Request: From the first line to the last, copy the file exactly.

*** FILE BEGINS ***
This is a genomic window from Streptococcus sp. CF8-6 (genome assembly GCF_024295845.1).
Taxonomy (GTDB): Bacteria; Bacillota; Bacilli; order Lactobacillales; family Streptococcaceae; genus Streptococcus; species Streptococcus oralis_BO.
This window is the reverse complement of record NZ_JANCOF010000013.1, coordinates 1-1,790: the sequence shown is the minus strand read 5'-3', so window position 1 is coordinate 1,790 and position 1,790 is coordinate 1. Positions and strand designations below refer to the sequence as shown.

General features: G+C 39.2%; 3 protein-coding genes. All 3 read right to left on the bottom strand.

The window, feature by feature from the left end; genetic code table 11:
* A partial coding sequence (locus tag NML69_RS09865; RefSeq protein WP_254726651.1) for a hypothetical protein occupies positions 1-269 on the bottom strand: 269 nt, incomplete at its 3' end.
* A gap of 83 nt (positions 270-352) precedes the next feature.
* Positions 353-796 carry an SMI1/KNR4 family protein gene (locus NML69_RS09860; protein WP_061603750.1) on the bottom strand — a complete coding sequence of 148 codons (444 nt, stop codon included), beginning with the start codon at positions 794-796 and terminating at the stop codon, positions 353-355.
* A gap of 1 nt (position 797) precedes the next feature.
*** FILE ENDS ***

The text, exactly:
This is a genomic window from Streptococcus sp. CF8-6 (genome assembly GCF_024295845.1).
Taxonomy (GTDB): Bacteria; Bacillota; Bacilli; order Lactobacillales; family Streptococcaceae; genus Streptococcus; species Streptococcus oralis_BO.
This window is the reverse complement of record NZ_JANCOF010000013.1, coordinates 1-1,790: the sequence shown is the minus strand read 5'-3', so window position 1 is coordinate 1,790 and position 1,790 is coordinate 1. Positions and strand designations below refer to the sequence as shown.

General features: G+C 39.2%; 3 protein-coding genes. All 3 read right to left on the bottom strand.

The window, feature by feature from the left end; genetic code table 11:
* A partial coding sequence (locus tag NML69_RS09865; RefSeq protein WP_254726651.1) for a hypothetical protein occupies positions 1-269 on the bottom strand: 269 nt, incomplete at its 3' end.
* A gap of 83 nt (positions 270-352) precedes the next feature.
* Positions 353-796 carry an SMI1/KNR4 family protein gene (locus NML69_RS09860; protein WP_061603750.1) on the bottom strand — a complete coding sequence of 148 codons (444 nt, stop codon included), beginning with the start codon at positions 794-796 and terminating at the stop codon, positions 353-355.
* A gap of 1 nt (position 797) precedes the next feature.